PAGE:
relevent would be if the first SessionKey were set to some default value
and you wanted to override the value, but you could do that just as
easily, as I mentioned by just setting it.

I just wanted to see if I was missiong something.
ala:

public shadows SessionKey as string

Wouldn't this be the same as my question above? Why would I use that,
wouldn't there just be one variable?
this means that the SessionKey in ServiceTicket is used instead of the
onne in AuthHeader for both ServiceTicket and TempClass1 - it's the same
behaviour as if you don't specify shadows, but it's more explicit and
removes the warning.

Actually, I didn't get any warnings. I am using vbc to compile it. Maybe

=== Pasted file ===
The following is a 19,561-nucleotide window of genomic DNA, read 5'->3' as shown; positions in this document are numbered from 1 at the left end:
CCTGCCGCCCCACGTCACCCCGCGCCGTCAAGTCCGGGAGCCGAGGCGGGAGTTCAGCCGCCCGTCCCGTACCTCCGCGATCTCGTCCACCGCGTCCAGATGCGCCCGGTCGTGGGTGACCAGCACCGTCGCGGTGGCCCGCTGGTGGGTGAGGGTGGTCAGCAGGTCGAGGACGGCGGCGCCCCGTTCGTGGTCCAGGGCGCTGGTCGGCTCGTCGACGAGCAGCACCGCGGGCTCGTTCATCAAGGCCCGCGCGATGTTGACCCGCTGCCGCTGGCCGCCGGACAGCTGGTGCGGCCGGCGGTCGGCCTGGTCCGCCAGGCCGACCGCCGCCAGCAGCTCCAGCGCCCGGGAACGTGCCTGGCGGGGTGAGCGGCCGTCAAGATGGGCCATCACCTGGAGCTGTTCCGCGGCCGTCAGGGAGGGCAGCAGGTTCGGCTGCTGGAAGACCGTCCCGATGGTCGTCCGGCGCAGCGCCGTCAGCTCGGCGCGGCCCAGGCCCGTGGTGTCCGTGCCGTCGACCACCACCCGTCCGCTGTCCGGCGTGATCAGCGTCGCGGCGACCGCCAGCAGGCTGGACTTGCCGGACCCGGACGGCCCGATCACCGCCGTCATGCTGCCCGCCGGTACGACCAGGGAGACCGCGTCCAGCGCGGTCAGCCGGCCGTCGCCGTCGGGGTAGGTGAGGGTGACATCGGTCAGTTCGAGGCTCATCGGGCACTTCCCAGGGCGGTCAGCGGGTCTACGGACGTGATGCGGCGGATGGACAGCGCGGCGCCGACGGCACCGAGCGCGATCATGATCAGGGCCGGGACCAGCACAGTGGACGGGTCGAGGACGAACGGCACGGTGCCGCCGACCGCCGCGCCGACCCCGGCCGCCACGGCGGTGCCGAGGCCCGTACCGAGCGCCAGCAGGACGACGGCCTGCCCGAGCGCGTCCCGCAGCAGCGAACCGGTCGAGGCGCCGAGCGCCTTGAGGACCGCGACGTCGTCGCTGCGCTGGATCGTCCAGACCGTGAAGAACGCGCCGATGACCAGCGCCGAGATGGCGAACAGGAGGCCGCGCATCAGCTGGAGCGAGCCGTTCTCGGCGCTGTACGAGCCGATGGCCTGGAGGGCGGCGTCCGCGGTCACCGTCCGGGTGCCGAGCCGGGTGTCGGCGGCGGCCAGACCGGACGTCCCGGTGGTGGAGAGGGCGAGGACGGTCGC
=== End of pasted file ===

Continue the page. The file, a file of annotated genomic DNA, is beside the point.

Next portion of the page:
that is different from using it in VB 2003.
Also, if you use properties, you can mark the SessionKey property in the
base AuthHEader class as "overridable" which means child-classes can
implement the property as "overrides".

Now there is a difference between a property that shadows and one that
overrides. Take for example:

Public Class AuthHeader
Public Readonly overridable property SessionKey As String
get
return "DEFAULT"
end get
end property
End Class

Public Class ServiceTicket
Inherits AuthHeader

Public Readonly shadows property SessionKey As String
get
return "DEFAULT SESSION"
end get
end property
End Class

Public Class TempClass1
Inherits ServiceTicket

End Class


If we do:

dim temp as new TempClass1()
Console.WriteLine(temp.SessionKey)
Console.WRiteLine(ctype(temp, AuthHeader).SessionKey)

we'll get

DEFAULT SESSION
DEFAULT

as you can see, by using shadows and casting to the base type, the base
type is outputted.

If we run the same test but change the "shadows" to "overrides" we'll get
DEFAULT SESSION both times.
So in my example (even though not properties), I assume I was doing an